Anthony Saville describes how a failure to stand up for gay clergy led to the impression that traditionalists were anti-gay
It is easy to be wise after the event. If we got things wrong over the gay issue, how could it have been otherwise? The extraordinary sexuality agenda, that coincided with the New Labour era in this country, that swept across Europe and North America at the same time, and that dominated Lambeth 1998 and 2008, was a Western social phenomenon of exceptional power and speed. It is now, for most, all but inconceivable that we will not soon have gay marriage in a few years, or in other terms, the end of marriage as accepted and understood for the last so many centuries.
It was not civil partnerships that drove this agenda, but something wider – that strange androgyny so sharply analysed in our own ‘Way we live now’. Who could have imagined even ten years before it was law that a Gender Recognition Act would allow individuals to change their gender and with it their birth certificate? or that the whole process of adoption and adoption agencies would be thrown into disarray?
These are big changes, unexpected, unpredictable, and for many hard to explain. If we were wrong-footed, then so was everyone else. The only effective response, as most in the secular world realized, was to keep one’s head down and say nothing about anything. There were times when we should have been quieter.
Evangelicals have a cultural knowledge of the biblical Word that we do not entirely share. There were times – hindsight is a wonderful thing – when we should not have shared their condemnation of partnered gay clergy. We did not have the same rich foundation on which to base the condemnation, and so it sounded mean and unworthy.
A scandalous affair
The appointment of Jeffrey John as Bishop of Reading was a scandalous affair, but it was not Dr John who was the scandal. I do not think there was ever what you might call an AngloCatholic basis for condemning him personally. If it was the teaching then his successor, Stephen Cottrell, was equally guilty. If it was the partnership, it was celibate. If it was a lack of ‘repentance’, frankly, that would have been a vicious and unworthy demand.
So, yes, there were times when we could have held our counsel and been more cautious in our words. But such mistakes are almost inevitable in so turbulent a cultural upheaval. And anyway, who in this case is ‘we’? New Directions, the PEVs, Forward in Faith, the Sacred Synod?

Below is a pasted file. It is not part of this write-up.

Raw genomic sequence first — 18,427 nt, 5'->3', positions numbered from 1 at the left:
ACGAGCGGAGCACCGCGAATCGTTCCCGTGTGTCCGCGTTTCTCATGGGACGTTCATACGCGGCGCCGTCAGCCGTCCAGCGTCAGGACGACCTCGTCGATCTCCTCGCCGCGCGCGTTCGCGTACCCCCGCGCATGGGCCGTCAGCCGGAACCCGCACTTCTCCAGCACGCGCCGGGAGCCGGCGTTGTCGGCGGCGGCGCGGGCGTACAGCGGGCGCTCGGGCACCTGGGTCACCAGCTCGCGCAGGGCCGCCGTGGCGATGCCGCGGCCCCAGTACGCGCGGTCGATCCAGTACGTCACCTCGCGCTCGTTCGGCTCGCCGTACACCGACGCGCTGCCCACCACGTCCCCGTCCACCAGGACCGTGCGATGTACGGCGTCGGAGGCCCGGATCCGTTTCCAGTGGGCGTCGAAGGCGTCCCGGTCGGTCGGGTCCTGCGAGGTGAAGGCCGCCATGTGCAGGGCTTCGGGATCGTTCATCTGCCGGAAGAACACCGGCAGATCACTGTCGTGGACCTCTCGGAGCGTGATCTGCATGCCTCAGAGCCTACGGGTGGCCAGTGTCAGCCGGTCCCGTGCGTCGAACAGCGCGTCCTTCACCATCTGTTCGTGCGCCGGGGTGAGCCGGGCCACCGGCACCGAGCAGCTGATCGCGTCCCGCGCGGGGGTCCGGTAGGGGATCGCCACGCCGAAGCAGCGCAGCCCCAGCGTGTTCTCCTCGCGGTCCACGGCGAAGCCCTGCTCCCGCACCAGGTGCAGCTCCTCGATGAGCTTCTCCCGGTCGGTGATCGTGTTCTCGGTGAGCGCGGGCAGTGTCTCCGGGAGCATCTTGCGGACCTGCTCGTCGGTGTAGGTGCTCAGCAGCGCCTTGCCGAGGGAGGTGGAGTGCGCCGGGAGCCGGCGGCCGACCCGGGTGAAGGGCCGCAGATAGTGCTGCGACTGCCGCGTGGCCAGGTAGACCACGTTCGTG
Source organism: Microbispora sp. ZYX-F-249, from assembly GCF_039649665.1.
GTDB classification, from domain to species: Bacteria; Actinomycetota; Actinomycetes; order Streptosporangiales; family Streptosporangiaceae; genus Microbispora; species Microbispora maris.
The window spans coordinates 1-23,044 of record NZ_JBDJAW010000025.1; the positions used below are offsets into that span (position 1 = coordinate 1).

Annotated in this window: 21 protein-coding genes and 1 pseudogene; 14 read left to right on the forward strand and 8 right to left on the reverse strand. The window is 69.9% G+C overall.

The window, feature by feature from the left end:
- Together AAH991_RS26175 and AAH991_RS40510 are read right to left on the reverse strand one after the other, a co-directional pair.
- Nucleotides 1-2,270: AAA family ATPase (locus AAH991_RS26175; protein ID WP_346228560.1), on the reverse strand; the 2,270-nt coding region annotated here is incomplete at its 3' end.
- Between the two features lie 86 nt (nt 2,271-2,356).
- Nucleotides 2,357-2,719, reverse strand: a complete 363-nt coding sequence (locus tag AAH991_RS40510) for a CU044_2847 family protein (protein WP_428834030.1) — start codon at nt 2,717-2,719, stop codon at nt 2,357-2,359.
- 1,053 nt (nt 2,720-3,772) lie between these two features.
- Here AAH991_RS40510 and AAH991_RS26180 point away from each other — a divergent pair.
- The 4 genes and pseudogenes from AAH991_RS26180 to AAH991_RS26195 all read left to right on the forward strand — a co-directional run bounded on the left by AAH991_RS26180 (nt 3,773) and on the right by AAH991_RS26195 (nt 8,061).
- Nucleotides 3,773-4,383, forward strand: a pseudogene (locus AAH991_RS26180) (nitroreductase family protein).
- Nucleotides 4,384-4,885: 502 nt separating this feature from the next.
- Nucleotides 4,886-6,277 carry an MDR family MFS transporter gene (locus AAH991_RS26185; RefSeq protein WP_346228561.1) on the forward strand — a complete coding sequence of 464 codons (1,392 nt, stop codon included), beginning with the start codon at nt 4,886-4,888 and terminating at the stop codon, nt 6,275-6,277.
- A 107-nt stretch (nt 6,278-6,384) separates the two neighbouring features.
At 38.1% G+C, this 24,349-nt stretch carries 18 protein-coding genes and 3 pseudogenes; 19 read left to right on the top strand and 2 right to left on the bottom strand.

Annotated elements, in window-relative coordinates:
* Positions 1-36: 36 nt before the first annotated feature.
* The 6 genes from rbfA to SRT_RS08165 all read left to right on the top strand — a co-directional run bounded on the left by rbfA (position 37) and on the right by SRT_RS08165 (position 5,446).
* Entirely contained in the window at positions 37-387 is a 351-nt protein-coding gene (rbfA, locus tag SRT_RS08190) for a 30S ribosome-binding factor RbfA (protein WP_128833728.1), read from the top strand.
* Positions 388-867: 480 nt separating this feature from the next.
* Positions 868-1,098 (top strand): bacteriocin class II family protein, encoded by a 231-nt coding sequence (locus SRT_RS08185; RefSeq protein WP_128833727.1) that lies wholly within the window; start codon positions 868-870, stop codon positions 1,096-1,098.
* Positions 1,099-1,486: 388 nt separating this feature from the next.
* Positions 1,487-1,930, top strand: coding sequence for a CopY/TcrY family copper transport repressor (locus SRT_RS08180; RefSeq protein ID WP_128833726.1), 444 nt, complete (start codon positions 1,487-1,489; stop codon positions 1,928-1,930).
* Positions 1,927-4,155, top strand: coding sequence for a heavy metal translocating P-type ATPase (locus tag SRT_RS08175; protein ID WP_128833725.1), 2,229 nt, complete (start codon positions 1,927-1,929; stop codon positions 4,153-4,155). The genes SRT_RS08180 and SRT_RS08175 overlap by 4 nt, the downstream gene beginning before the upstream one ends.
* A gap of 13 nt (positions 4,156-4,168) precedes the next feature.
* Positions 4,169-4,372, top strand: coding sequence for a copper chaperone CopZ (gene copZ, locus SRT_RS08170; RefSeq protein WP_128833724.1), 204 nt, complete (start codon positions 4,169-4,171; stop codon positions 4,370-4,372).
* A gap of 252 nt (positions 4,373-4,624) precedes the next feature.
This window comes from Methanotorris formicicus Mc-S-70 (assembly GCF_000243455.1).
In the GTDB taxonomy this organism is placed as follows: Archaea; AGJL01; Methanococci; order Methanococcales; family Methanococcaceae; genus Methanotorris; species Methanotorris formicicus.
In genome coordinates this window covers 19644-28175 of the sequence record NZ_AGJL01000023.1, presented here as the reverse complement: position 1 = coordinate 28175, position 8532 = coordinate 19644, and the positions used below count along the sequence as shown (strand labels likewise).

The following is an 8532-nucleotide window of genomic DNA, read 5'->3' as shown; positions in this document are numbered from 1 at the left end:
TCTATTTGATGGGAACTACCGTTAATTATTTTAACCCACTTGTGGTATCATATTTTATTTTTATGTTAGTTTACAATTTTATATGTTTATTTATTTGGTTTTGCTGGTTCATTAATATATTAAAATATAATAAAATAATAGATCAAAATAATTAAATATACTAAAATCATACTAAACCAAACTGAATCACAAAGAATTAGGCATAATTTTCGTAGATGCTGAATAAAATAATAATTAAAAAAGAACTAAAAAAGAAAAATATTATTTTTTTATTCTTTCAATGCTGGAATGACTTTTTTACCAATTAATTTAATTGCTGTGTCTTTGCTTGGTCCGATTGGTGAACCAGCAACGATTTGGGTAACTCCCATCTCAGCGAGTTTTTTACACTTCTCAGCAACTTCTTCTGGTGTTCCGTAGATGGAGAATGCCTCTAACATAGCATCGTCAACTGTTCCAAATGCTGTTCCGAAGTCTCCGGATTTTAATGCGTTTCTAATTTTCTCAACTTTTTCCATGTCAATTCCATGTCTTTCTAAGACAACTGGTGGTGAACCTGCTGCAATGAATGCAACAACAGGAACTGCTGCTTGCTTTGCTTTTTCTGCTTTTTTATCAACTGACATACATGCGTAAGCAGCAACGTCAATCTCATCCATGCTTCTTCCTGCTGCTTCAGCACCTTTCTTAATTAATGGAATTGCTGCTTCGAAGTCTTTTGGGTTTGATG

Where we went wrong – the more serious error – was not in speaking, but in not speaking. To a great extent, we allowed the Evangelicals to dictate the agenda for us. We never in any of these different fora took the time to think through and articulate a sufficiently sophisticated policy/ statement/understanding.
Why do I say this? Because of the success of Affirming Catholicism. I don’t intend to be patronizing, but I think it is fair to say that in the mid-Nineties, traditional Anglo-Catholics held the centre ground. AC was a small, sophisticated fringe, centred around Richard Holloway, Rowan Williams and Jeffrey John. How did AC come to be an important force among ordinary clergy? Because it was gay-friendly. Or more to the point because FiF, ND, etc, were seen as gay-unfriendly or plain homophobic.
Any statement would have had to be carefully nuanced; it would never have satisfied everyone; but we still needed to face the issue. We did not create it, but in Anglican terms it landed on our lap from overseas. And here we were as Anglo-Catholics and we could not stand up for gay clergy.
Some (more than some!) of our best clergy are gay. Does that mean they are not moral, worthy and upright priests? Of course it doesn’t. It didn’t in the past, and it doesn’t now. There are issues with the status of civil partnerships, and there are particular problems for those in public positions, and marriage is a sacrament, and so on, and so on, but none of this means one should be anti-gay, either individually or institutionally.
By our silence, by seeming to acquiesce in the harsh statements from others, we alienated many of our gay clergy, and if they are now affirming Catholics, we are in large part to blame. I feel ashamed that we did not say more to keep them on board. I do not think there was, then, a clash of morality and theology; instead there grew up an impression that traditionalists were anti-gay, and that was the end of it. We should have done more.
Of course it was, and is, a difficult issue, tearing apart the whole of the Anglican Communion. We played safe, and rather than say the wrong thing, we said nothing. And we have lost a number of holy men, and with them their people. ND